721.7 Copyrightable Authorship in a Computer Program
A computer program may be registered with the U.S. Copyright Office if it contains a sufficient amount of original authorship in the form of statements or instructions to a computer.
Section 102 (B) of the Copyright Act “make[s] clear that the expression adopted by the programmer is the copyrightable element in a computer program, and that the actual processes or methods embodied in the program are not within the scope of the copyright law.” H.R. REP. 94-1476, at 57 (1976), reprinted in 1976 U.S.C.C.A.N. at 5670; S.
REP. NO. 94-473, at 54 (1975).
As a general rule, the Office does not distinguish between executable code and nonexecuting comments or data that may appear in the source code for a computer program. Either element may support a claim to copyright if the program contains a sufficient amount of original statements or instructions, and both elements may be registered with the same application. See Registration of Claims to Copyright Deposit Requirements for Computer Programs Containing Trade Secrets and for Computer Screen Displays, 54 Fed. Reg. 13,173, 13,174 n.2 (Mar. 31, 1989); see also Registration Decision: Registration and Deposit of Computer Screen Displays, 53 Fed. Reg. 21,817, 21,819 (June 10, 1988). To register a claim in the executable code, the applicant should check the box marked “computer program” in the Author Created field. To register a claim in nonexecuting comments, the applicant may check the box marked “computer program,” or may also check this box and state “nonexecuting comments” in the field marked “Other.” In both cases, the applicant should avoid using the term “text,” either alone or in combination with the term “computer program.” For guidance in completing this portion of the application, see Section 721.9 (F).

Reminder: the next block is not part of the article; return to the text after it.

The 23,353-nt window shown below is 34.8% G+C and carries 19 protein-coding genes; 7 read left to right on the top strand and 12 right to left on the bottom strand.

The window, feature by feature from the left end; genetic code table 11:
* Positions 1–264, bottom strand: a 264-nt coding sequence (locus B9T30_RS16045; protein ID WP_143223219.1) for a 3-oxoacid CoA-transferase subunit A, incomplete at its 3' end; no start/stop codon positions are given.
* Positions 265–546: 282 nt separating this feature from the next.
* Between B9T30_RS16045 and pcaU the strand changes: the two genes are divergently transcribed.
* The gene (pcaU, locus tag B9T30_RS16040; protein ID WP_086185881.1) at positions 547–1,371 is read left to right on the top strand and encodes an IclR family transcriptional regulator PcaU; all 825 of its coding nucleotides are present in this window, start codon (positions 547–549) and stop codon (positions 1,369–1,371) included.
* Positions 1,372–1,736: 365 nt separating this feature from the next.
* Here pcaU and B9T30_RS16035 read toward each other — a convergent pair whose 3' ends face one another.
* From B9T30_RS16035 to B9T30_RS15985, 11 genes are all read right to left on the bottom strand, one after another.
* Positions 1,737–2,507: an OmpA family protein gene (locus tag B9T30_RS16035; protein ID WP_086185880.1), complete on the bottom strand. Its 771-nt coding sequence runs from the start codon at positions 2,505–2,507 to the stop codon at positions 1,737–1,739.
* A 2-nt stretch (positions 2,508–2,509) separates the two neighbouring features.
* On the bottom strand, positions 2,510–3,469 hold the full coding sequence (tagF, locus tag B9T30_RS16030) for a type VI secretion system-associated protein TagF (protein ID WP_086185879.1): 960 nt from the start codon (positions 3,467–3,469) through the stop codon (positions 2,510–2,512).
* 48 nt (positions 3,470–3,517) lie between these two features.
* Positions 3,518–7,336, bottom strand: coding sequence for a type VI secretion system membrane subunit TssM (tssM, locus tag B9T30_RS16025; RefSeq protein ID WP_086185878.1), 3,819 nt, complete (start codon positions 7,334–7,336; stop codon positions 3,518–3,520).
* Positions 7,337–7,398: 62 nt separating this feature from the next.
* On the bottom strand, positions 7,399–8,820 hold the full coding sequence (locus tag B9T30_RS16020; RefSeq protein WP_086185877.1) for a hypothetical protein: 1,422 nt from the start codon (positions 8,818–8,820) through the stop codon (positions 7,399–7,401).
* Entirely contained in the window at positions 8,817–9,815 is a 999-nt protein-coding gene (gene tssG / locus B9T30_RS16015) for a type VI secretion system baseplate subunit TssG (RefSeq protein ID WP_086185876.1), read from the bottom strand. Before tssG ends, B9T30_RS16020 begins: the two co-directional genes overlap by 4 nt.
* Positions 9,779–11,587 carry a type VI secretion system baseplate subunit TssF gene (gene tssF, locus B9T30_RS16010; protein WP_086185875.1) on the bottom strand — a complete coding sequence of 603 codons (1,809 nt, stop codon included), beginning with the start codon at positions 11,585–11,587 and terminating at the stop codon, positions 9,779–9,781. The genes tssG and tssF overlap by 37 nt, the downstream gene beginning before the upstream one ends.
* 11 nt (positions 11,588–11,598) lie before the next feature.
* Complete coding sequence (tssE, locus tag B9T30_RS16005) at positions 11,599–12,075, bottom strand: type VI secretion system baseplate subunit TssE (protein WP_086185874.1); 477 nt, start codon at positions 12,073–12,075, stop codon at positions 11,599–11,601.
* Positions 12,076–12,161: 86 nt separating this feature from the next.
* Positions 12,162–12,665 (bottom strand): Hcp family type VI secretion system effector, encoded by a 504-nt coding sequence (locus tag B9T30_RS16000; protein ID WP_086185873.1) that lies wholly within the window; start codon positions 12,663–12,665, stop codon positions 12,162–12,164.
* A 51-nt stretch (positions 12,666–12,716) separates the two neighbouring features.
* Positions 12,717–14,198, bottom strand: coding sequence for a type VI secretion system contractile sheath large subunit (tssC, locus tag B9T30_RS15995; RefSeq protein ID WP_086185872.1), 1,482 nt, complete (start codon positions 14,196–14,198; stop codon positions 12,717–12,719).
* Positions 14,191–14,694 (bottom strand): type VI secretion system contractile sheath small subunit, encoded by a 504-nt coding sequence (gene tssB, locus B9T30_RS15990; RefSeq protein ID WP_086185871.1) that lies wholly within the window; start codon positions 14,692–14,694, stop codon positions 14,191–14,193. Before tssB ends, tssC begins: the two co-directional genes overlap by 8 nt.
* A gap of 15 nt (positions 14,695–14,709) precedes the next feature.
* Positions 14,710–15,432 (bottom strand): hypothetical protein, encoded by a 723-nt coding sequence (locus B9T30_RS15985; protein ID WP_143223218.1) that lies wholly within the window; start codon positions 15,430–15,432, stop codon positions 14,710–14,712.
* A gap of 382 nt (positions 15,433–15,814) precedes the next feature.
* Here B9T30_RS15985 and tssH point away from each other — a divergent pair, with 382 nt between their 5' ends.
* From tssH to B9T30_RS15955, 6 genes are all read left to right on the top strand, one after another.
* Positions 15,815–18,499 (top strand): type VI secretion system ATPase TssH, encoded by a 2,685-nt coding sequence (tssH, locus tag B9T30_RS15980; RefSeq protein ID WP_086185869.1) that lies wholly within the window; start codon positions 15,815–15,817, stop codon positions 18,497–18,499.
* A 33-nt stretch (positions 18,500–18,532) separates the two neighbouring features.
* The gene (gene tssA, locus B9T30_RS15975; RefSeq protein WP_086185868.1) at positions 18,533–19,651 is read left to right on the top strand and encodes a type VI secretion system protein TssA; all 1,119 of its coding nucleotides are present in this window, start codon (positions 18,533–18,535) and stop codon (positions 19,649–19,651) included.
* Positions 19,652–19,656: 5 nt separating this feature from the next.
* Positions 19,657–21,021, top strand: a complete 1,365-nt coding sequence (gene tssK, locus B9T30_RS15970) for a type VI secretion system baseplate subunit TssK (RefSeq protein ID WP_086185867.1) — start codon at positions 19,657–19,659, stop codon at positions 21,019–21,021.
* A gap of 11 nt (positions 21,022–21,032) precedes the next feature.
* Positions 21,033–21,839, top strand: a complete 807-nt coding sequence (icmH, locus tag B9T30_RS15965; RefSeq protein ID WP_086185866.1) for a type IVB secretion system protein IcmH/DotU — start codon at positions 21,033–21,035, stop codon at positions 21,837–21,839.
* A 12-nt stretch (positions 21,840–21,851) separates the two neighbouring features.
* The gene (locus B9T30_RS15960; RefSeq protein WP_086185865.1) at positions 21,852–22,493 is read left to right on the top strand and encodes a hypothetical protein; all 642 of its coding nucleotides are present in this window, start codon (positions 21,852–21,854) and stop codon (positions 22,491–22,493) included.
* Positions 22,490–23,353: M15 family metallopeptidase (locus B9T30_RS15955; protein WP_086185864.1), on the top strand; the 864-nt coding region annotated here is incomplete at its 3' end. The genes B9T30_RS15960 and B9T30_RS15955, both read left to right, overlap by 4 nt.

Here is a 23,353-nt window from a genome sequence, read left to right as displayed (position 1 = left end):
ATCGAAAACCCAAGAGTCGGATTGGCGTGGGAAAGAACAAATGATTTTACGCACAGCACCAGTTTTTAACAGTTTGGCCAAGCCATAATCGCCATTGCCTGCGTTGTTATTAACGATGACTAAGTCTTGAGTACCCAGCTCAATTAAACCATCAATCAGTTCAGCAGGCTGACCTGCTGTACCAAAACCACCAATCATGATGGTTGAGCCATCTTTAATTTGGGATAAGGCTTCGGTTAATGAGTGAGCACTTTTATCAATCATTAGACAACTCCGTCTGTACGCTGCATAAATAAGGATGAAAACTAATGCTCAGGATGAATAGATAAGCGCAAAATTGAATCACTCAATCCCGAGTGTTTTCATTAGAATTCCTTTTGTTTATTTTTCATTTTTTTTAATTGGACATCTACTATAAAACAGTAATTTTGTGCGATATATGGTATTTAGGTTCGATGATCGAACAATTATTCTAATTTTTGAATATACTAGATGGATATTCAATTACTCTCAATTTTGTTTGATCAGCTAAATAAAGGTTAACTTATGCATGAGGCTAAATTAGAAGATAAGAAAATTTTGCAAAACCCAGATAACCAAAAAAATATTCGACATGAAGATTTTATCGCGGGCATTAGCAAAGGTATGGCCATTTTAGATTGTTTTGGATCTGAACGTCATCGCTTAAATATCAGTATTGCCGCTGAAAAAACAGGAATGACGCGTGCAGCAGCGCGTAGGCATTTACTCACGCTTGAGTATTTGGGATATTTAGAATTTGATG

The copyright in a computer program does not extend to any idea, procedure, process, system, method of operation, concept, principle, or discovery, regardless of the form in which it is described, explained, illustrated, or embodied in the program. 17 U.S.C. § 102 (B). As such, the Office will not register the functional aspects of a computer program, such as the program’s algorithm, formatting, functions, logic, system design, or the like. Likewise, the Office will communicate with the applicant and may refuse registration if the applicant asserts a claim in uncopyrightable elements that may be generated by a computer program, such as menu screens, layout and format, or the like.